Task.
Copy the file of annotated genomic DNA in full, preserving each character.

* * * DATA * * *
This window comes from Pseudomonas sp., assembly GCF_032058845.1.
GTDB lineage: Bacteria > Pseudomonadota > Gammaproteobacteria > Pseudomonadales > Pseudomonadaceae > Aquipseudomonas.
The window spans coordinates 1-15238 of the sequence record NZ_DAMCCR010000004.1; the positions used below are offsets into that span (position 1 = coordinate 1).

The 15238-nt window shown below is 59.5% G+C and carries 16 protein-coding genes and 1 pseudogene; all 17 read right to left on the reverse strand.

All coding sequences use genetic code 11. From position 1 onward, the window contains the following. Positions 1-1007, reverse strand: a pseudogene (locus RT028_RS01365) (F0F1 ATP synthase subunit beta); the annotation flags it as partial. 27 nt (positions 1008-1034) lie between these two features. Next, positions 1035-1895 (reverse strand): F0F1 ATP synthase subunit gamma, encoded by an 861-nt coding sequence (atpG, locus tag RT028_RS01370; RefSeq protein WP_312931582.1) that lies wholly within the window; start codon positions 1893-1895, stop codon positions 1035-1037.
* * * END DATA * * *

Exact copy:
This window comes from Pseudomonas sp., assembly GCF_032058845.1.
GTDB lineage: Bacteria > Pseudomonadota > Gammaproteobacteria > Pseudomonadales > Pseudomonadaceae > Aquipseudomonas.
The window spans coordinates 1-15238 of the sequence record NZ_DAMCCR010000004.1; the positions used below are offsets into that span (position 1 = coordinate 1).

The 15238-nt window shown below is 59.5% G+C and carries 16 protein-coding genes and 1 pseudogene; all 17 read right to left on the reverse strand.

All coding sequences use genetic code 11. From position 1 onward, the window contains the following. Positions 1-1007, reverse strand: a pseudogene (locus RT028_RS01365) (F0F1 ATP synthase subunit beta); the annotation flags it as partial. 27 nt (positions 1008-1034) lie between these two features. Next, positions 1035-1895 (reverse strand): F0F1 ATP synthase subunit gamma, encoded by an 861-nt coding sequence (atpG, locus tag RT028_RS01370; RefSeq protein WP_312931582.1) that lies wholly within the window; start codon positions 1893-1895, stop codon positions 1035-1037.